Sixty miles west of Boston, Massachusetts there is the small New England town of Sturbridge. Located at the junction of I-90 (The Mass Pike), and I-84 it has become known as the "Crossroads of New England". The town was first settled over 300 years ago, and like other small New England towns it has grown just enough over the years to be in a difficult place today. How do we embrace the future without forgetting how we got to our present? How do we attract the right kind of growth, and maintain who we are? And, what about our culture out here in Central Massachusetts?
These pages will cause one to think about how to protect what we have, our future direction, and how to move on in the very best way.
Those thoughts, and other ramblings, will hopefully inspire more thought, conversation, action, and occasionally a smile...
...seems to be working so far
Thursday, November 19, 2009
Our First Snow Job Of The Season
"DPW sidewalk clearing efforts spark debate in tough year"
That is the headline on page 9 of today's Sturbridge Villager. Now, read that headline again, and think of all that is says, and especially what it it doesn't say.
Done? OK, now let me fill you in and see if you are thinking the same as I am.
Let me first start off by saying that in the other communities I have been privileged to live in over the years the towns DPW has always taken upon itself to clear the sidewalks. They put them in for the safety of its residents, and they accepted their role in maintaining them. From repairing curbs, to filling cracks, and clearing snow, the DPW was responsible for their upkeep. Goes with keeping their residents safe. If one puts in sidewalks for the safety of people, then those that put in the sidewalks are liable for maintaining that safety of the sidewalks.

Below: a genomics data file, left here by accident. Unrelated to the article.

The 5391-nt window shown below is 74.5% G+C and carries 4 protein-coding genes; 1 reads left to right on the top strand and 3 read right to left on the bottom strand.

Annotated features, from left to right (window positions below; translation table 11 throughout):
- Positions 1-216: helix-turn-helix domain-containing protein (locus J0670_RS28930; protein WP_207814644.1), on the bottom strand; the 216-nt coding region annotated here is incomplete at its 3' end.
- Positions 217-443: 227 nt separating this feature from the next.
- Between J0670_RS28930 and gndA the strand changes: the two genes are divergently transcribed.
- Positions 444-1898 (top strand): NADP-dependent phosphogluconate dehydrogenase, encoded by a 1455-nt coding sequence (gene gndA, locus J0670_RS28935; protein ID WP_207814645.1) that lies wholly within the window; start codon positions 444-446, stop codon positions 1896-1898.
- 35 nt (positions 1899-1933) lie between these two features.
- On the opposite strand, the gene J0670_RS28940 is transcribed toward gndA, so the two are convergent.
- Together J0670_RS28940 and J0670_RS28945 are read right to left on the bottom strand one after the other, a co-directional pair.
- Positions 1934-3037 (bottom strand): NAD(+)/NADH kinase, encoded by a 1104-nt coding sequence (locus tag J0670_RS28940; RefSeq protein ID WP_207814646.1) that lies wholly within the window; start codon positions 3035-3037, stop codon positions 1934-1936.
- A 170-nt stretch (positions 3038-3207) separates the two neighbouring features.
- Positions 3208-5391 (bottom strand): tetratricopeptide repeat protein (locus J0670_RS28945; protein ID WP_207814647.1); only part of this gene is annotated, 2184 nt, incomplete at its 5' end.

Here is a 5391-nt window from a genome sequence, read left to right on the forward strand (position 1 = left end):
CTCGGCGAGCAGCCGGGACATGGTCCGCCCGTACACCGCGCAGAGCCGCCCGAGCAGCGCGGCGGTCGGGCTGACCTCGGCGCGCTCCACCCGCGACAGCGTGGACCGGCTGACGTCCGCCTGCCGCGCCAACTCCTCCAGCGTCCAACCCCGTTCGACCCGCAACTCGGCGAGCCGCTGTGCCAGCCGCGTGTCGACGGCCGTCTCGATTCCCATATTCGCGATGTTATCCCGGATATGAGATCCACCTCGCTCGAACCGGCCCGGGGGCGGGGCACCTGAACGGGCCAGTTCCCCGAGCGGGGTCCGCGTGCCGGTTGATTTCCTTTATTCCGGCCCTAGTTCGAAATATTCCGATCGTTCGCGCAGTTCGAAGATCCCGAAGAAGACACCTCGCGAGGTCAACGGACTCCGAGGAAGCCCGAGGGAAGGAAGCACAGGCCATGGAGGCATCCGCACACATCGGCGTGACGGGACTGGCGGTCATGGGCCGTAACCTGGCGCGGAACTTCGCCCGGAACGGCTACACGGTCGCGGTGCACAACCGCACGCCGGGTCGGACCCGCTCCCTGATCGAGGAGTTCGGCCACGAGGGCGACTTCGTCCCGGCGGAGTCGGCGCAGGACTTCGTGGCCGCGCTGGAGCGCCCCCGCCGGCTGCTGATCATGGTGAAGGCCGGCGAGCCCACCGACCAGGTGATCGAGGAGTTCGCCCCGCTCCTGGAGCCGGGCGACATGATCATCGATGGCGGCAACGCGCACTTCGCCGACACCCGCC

Now, there are certain exceptions to this. If a store front is directly on the sidewalk, and snow from their rooftop can fall onto the sidewalk and impede foot traffic, then of course, the owner of the store should touch up and clear the sidewalk once the town make s the initial sweep of it. The store owner should also make sure it is free of ice as well after the sidewalk is initialy cleared.
In the other towns I have lived in there were many sidewalks, sidewalks all over the town. They were there not only for the convenience of pedestrians, but for children walking to school. Here in Sturbridge we bus our kids to school. There are no sidewalks leading to the Burgess School, or to the high school. We bus all of them. Talk about an ongoing expense, but that is fodder for another time.
Greg Morse is right in saying that historically the DPW has been responsible for clearing the sidewalks in town, as it should be. I have watched them clear them and they do a fine job considering what they are up against.
Now, here comes the town Selectman Scott Garieri questioning that the additional $10-20,000 spent annually may not be well spent in a "tough year". A tough year that was chosen to rehab the Town Hall and the Center School.